Mania Grade: NA
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- Audio Rating: N/A
- Video Rating: N/A
- Packaging Rating: N/A
- Menus Rating: N/A
- Extras Rating: N/A
- Age Rating: 12 & Up
- Region: 1 - North America
- Released By: Media Blasters
- MSRP: 24,95
- Running time: 60
- Aspect Ratio: 1.33:1
- Disc Resolution: 480i/p (mixed/unknown)
- Disc Encoding: MPEG-2
- Series: Gestalt
By Marilyn Mandes
February 16, 2002
Release Date: December 19, 2000
Don't get me wrong. I like the packaging. The art nouveau-ish borders, two main characters rendered in pastel colors and monochromatic stills in the background are nice. But as much as I like it, I'm unimpressed. The cover design was cut and pasted from the anime, and while I can understand the decision, I wished they had opted to use the far more lovely illustration of Ohri that ended up on the back cover.
And if they were going to use the anime character designs, they should have kept the vibrant color scheme of the OVA as well. The pastel palette is well suited to the fine line art of the manga, but it seems slightly washed out on the anime characters, and for those unfamiliar with the show, it causes ocular shock between the keepcase and what pops up on the TV screen.
Boring, but they're quick and they work properly - which is what counts.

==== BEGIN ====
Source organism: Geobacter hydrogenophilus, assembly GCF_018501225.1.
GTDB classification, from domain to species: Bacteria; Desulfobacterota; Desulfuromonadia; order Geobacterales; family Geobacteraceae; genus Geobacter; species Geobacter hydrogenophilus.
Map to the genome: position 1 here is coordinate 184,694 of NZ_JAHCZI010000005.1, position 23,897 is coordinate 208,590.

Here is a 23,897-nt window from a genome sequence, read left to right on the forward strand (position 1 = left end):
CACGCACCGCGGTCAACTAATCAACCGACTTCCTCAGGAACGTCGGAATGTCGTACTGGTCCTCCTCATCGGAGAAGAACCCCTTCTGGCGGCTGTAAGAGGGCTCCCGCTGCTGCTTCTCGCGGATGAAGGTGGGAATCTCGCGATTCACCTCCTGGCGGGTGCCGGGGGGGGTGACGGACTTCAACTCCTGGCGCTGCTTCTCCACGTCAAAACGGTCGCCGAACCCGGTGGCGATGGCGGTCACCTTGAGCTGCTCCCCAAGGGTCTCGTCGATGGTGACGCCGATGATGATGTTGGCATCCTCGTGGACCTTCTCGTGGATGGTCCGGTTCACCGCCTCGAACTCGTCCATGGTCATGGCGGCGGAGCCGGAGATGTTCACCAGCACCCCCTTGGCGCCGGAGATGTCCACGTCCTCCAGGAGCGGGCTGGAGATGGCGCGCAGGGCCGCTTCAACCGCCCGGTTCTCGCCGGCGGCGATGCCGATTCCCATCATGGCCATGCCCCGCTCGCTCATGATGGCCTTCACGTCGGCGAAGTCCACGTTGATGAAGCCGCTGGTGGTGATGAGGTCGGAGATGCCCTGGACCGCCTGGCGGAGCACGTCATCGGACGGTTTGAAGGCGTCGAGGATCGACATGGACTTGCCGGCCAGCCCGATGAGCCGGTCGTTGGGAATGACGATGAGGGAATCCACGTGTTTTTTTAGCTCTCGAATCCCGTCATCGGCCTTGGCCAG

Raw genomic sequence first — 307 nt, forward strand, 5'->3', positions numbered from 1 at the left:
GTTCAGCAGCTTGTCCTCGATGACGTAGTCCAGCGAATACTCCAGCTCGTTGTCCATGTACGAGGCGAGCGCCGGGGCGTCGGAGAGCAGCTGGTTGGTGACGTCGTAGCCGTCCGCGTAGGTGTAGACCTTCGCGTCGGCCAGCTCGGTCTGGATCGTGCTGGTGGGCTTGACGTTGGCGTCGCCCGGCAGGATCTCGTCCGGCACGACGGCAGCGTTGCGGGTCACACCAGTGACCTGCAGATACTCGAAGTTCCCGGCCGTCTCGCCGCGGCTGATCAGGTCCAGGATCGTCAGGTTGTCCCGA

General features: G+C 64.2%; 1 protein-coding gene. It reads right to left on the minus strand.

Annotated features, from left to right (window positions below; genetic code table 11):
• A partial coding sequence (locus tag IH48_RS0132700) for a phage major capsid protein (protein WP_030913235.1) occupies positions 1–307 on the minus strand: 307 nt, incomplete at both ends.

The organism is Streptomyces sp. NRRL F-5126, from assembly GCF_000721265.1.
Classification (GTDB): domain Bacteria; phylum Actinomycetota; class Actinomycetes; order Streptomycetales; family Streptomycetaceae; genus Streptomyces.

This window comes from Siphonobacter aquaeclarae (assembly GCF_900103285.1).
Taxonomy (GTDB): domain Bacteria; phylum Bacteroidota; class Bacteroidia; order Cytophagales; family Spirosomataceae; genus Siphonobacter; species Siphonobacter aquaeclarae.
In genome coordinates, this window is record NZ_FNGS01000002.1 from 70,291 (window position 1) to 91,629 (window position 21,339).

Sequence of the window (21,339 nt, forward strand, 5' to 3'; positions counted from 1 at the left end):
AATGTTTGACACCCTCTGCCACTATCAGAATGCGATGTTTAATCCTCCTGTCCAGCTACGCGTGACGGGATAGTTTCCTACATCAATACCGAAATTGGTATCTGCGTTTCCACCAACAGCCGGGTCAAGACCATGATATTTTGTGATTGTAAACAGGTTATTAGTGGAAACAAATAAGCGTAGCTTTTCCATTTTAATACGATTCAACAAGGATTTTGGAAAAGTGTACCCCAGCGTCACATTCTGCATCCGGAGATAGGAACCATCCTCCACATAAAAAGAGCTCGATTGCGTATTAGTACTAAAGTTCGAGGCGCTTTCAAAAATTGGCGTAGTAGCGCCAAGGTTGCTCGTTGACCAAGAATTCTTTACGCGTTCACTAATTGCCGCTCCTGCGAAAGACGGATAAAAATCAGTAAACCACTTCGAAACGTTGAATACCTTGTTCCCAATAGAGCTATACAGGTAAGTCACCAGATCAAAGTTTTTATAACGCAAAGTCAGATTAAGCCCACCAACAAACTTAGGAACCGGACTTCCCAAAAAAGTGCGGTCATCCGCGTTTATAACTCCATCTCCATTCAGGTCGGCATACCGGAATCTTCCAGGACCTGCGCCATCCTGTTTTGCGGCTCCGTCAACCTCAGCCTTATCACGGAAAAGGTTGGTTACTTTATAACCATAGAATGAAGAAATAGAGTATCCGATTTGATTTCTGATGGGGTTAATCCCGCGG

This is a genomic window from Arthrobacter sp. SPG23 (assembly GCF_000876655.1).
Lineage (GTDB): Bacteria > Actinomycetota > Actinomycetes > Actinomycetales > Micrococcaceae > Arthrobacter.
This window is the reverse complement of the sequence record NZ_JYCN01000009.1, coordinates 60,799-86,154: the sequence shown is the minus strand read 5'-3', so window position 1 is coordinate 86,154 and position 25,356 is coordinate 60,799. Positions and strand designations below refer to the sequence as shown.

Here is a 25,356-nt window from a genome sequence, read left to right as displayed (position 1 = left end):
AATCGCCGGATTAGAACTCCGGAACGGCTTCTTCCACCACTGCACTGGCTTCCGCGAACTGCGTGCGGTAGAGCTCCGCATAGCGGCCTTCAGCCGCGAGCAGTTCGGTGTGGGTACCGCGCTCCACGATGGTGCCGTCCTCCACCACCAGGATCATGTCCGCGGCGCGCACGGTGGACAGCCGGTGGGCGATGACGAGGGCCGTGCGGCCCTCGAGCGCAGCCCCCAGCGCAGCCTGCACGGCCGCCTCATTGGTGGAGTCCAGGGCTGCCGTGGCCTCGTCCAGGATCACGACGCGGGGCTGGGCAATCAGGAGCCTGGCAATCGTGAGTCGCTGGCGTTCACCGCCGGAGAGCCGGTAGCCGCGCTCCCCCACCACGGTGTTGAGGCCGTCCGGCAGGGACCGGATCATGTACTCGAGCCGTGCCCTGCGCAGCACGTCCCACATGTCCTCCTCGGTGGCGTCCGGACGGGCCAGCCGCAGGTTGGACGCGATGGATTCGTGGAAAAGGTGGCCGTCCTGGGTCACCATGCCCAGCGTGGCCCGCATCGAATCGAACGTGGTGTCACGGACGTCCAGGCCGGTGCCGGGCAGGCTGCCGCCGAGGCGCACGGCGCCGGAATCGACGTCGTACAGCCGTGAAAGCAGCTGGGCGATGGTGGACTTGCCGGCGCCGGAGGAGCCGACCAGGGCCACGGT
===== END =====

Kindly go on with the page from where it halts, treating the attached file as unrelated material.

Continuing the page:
No complaints here. Audio was clear as a bell in Japanese and English. The timing for the subtitles was a-ok, though there was a misspelling or two, and at least one moment of "bad English". The dubbing was halfway decent as well.
While some may find it "bright", I like the coloring of the show. Elves in earth tones have gotten somewhat tiresome, so it's a nice change to see some vivid colors. Actually, "intense" might be a better choice of words than "bright" since the colors are not garish - just a teeny bit loud from time to time. But then again, if you're an anime fan, blue, green, pink and purple hair is the norm. :) There may be a call to arms by some because of the overlays when Ohri's dialogue box first appears (she's mute for a short time), but considering the amount of space the blue box takes it's easily excusable. As much as I would have liked to have seen the original dialogue box, it would have been far too busy with subtitles, Japanese dialogue and the English translation of the Japanese dialogue. So just this once, I find the overlays forgivable, especially since it disappears thirteen minutes into the show. Of course, there is then the matter of digital panning. On other DVDs the digital panning was very jarring since there was a failure to accelerate in/decelerate out of pans. Luckily enough, Gestalt doesn't suffer much from this. Overall, the pans and trucks are pretty smooth - though they do create a certain problem with depth perception, i.e. the characters look like they're floating on the background as opposed to being anchored in the scene. But it's really not that bad. In fact, most of the digital panning takes place during magic and battling scenes, so it *almost* seems like a stylistic choice. There was previous mention of soft focus here and there for this title, but after viewing it three times I can honestly say I didn't see it on my DVD.